October 16, 2003
Sign language videos donated to Fremont
From: The Argus, CA - Oct 16, 2003
By Jennifer Kho, STAFF WRITER
FREMONT -- What do these three videos -- "Talking Hands," "The Treasure" and "Bummy's Basic Parliamentary Procedure" -- have in common?
All three are in American Sign Language, and all three are part of the new Leo M. Jacobs American Sign Language Collection that will be available starting Friday at the Fremont Main Library.
Working with ASL Access, the Jacobs family and the Fremont Bank Foundation donated the collection to the library in honor of Leo Jacobs, a famous deaf author and teacher from the Bay Area who died in 1998. Library volunteers donated their time to catalog and prepare the collection for circulation.
Barbara Morrison, community education coordinator for California School for the Deaf, said the collection will benefit the whole community, not just the deaf.
"Fremont is a haven for the deaf because we always have a large deaf community living where the school is," she said. "I think this collection gives people the opportunity to learn sign language and to connect with their neighbors, co-workers, relatives and friends. If they can't take classes, they can go to the library and learn."
ASL Access is a nonprofit group that reviews American Sign Language films and puts together updated lists of the top 200, called an ASL Access Collection. It then advocates placing these collections in public libraries for free public use.
Chris Wixtrom, founder and president of ASL Access, said in addition to teaching sign language, the videos also reveal the culture of the deaf community with dramas, comedy, children's stories and poetry originally created in sign language. They also include biographies about deaf people and informational videos about topics from cooking to fire safety.
The collection gives the general public "the opportunity to learn something they know little about and to develop an appreciation for the people who do sign and the wonderful culture they've created," she said.
Sheila Jacobs, one of Leo Jacobs' daughters, said she and her sister, Lisa Jacobs, decided to honor their father with the collection following suggestions from Wixtrom and another friend. Leo Jacobs was very important to Fremont's deaf community, Morrison said.
He was the first deaf teacher in the Oakland public school system and also was a teacher and the first coordinator of community and continuing education for the California School for the Deaf. He helped establish Deaf Awareness Month in California -- which later became Deaf Awareness Week -- and he was a California delegate to the White House Conference on Handicapped Individuals in 1977.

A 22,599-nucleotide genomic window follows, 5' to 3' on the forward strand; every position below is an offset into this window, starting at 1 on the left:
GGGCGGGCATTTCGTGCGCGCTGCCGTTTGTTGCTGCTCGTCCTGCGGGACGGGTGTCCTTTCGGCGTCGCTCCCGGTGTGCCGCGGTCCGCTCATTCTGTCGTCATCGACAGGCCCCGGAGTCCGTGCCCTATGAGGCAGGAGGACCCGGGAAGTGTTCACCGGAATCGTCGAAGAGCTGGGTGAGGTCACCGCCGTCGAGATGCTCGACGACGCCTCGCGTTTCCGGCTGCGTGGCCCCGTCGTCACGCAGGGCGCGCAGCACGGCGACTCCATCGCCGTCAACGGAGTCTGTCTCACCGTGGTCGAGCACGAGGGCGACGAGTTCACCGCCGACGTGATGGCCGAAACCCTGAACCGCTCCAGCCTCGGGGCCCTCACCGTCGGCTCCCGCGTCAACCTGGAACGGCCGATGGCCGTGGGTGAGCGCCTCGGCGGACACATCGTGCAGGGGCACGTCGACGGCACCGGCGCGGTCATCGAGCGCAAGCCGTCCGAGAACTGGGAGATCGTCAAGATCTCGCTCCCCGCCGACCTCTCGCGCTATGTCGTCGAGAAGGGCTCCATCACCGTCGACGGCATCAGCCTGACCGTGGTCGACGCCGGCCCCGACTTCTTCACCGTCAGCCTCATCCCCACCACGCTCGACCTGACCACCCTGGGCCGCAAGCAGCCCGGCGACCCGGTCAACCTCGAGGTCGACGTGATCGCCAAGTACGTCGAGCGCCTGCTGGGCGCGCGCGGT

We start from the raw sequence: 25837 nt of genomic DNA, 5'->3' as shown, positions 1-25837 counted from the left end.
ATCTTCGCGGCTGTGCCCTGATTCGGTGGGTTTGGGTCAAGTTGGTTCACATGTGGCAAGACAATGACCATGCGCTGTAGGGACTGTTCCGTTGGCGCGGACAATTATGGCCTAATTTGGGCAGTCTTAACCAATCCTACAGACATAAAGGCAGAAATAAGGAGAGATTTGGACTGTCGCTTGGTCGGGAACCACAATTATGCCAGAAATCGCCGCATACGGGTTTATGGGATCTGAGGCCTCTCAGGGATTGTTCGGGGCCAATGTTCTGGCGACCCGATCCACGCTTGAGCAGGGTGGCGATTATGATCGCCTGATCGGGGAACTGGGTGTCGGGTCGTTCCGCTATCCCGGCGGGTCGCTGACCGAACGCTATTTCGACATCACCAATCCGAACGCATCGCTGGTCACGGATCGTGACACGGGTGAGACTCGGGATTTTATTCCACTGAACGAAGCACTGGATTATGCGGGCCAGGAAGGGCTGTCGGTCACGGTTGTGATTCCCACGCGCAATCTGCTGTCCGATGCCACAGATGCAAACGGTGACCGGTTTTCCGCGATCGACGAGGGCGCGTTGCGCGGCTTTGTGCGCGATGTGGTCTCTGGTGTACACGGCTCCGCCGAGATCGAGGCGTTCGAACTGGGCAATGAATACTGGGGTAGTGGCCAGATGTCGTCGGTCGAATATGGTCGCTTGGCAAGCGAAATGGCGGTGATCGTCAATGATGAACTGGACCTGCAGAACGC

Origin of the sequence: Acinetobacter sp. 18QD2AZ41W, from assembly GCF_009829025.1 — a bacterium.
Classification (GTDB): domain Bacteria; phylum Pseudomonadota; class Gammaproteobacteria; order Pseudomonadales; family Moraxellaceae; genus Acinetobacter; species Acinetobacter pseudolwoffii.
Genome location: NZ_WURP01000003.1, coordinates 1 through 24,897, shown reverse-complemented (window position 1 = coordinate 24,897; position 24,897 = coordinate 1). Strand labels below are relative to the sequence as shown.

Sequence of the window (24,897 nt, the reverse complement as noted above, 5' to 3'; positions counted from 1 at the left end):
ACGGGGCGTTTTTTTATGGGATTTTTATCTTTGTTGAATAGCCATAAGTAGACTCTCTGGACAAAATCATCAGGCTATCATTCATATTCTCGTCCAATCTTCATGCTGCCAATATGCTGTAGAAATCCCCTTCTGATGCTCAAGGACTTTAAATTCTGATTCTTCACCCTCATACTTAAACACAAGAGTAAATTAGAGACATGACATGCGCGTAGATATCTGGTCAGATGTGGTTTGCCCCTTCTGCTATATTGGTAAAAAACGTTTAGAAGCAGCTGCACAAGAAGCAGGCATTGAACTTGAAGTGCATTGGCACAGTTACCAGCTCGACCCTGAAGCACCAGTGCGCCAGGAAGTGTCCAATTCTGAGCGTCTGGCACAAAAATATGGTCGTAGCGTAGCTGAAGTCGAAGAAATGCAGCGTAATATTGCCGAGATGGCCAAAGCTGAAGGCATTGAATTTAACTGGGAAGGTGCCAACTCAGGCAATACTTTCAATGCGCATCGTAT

He served on the Gallaudet University Alumni Association for more than 20 years, became the first president of the California School for the Deaf Alumni Association and served as one of the original board members of the Bay Area branch of the Deaf Counseling, Advocacy and Referral Agency.
Jacobs, however, probably is best known as an author. His book, "A Deaf Adult Speaks Out," is a deaf classic describing the deaf community from a deaf educator's point of view.
Fremont Library Manager Angela Yang said she hopes the collection will mark the beginning of partnership between the library and the deaf community.
The library is considering new programs, such as a sign language storytelling program for kids or a reading club for adults. Yang said she is happy any time the library can reach out to more of the community.
"The library has always been a very inclusive place, and this collection is going to make it even more inclusive," she said. "We know we have a very diverse community in Fremont, including our deaf and blind communities, and it feels great to be able to develop closer connections in our community."
Staff writer Jennifer Kho can be reached at (510) 353-7013 or at email@example.com .
Â© 2003 The Argus